See more of the story

Robert Mennen was at rest in his casket under a white tent on the family farm in Truman, the southern Minnesota town he called home from his birth at the height of World War II to his death amid today's world war with a virus.

One of Mennen's cherished tractors was parked at the end of the drive — fluttering American flag attached — marking where mourners were to arrive on that early autumn day.

The drive-through visitation, a reluctant nod but no surrender to the highly infectious coronavirus, drew one vehicle after another. And another. And another.

"We lost count when it got to over 150 cars," said daughter Robynn Buhmann of Fairmont. "They stayed in their cars. No chairs, no tables. Everybody was given a program as they pulled into the driveway."

Mennen, an Army enlistee during the Vietnam War and Purple Heart recipient whose devotion to his family and farming won him admiration throughout the Truman community, died on Sept. 27 of COVID-19. He was 77.

The family rolled out for display at the visitation six tractors he had collected from attending auctions.

"He went to every auction every time," said Dianne Mennen, his wife of 50 years. "It was kind of disappointing when we couldn't have auctions this year [out of coronavirus concerns]."

Going online to look for tractors was not for him, she said.

"He wasn't a computer guy," his wife said. "He liked to see and touch, and visit with everybody."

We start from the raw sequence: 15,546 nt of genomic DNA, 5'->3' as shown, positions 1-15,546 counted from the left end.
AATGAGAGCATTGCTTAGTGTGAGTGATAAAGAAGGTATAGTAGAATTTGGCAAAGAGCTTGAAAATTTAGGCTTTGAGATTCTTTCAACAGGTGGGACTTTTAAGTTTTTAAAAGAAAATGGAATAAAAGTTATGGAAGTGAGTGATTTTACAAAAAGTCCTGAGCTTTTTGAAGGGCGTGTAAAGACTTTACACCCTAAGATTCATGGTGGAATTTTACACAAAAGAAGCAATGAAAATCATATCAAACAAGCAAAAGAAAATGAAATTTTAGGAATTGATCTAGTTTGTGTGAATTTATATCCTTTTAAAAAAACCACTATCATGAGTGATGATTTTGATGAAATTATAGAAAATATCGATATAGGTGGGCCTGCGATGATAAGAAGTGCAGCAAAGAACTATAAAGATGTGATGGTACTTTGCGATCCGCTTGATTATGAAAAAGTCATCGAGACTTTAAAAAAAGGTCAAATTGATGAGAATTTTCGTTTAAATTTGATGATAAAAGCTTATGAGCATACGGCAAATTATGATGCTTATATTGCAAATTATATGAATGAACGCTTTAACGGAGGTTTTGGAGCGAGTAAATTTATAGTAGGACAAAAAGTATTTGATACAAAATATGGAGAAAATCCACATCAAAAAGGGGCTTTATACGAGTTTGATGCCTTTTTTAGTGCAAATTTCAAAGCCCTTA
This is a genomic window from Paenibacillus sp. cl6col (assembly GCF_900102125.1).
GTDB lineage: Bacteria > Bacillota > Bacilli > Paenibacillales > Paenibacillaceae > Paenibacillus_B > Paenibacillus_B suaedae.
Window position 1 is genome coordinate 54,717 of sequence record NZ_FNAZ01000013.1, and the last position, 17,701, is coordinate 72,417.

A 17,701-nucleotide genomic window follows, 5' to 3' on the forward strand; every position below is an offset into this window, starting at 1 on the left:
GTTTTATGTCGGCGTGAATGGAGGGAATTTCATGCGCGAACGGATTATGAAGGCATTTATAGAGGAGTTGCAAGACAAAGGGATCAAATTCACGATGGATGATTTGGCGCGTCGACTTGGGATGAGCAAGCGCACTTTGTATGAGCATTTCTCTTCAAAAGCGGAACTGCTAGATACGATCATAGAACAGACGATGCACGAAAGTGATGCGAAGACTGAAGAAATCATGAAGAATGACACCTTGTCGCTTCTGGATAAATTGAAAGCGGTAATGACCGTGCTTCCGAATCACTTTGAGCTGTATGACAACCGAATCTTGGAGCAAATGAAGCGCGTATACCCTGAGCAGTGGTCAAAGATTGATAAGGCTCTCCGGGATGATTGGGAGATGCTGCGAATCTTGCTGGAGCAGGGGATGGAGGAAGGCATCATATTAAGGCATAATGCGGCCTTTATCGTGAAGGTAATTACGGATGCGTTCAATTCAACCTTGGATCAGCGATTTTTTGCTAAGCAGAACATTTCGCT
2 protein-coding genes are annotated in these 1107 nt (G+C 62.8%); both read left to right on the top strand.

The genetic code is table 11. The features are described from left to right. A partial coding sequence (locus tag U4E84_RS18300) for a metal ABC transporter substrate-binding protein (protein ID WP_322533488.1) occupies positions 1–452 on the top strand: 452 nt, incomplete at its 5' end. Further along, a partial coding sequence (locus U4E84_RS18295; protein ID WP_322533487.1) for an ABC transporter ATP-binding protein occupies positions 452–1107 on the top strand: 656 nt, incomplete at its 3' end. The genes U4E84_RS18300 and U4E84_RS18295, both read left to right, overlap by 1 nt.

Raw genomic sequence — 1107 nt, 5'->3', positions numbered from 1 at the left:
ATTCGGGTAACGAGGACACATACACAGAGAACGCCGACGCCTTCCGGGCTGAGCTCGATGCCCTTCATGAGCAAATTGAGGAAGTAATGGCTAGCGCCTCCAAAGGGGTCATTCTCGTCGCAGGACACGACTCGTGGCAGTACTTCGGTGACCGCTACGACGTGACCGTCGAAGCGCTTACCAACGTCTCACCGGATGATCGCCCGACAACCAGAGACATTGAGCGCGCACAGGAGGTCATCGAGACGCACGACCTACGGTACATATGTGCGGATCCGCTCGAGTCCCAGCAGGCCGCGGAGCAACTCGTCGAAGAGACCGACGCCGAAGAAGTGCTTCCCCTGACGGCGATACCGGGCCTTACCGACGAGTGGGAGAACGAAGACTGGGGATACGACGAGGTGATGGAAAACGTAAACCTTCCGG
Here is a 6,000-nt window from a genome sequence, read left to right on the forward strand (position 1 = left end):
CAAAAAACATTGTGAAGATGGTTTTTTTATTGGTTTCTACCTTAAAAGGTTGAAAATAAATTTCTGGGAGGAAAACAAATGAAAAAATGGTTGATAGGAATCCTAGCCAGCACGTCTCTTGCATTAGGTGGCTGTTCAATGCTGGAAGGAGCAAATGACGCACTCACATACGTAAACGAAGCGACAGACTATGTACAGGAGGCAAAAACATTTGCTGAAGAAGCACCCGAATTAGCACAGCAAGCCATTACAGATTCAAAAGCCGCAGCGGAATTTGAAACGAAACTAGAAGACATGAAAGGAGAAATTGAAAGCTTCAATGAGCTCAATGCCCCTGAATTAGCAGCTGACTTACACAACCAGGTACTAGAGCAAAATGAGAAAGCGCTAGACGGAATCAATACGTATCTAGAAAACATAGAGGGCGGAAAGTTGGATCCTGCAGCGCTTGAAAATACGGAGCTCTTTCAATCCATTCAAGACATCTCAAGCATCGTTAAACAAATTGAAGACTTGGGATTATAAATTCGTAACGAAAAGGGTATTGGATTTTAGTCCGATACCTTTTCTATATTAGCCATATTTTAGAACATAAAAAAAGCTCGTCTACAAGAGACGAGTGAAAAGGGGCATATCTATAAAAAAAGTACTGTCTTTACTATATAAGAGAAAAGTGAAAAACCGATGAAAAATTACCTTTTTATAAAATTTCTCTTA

Other than his age and having what his wife called a slight case of diabetes, Dianne Mennen never saw her husband as especially susceptible to the coronavirus.

"He was very healthy, and we didn't go anywhere but for groceries," she said. "We were careful. He was not going to be one of those statistics."

Up until a few days before her husband's death, she recalled, he was splitting wood on their 10 acres.

But Robert Mennen was soon overcome by fatigue on the last Sunday in September. He went to a hospital emergency room in nearby Fairmont, where he "went down from there" and died that same day, she said.

Four days later, Mennen's casket sat in the open air on the prairie. His military uniform hung nearby.

"It was a gorgeous fall day," Buhmann said. "He left the farm right at sunset."

Along with his wife and daughter, he is survived by son Randy Mennen of Fairmont, brother Richard "Punky" Mennen of Truman and three grandchildren. Services have been held.

Paul Walsh • 612-968-2483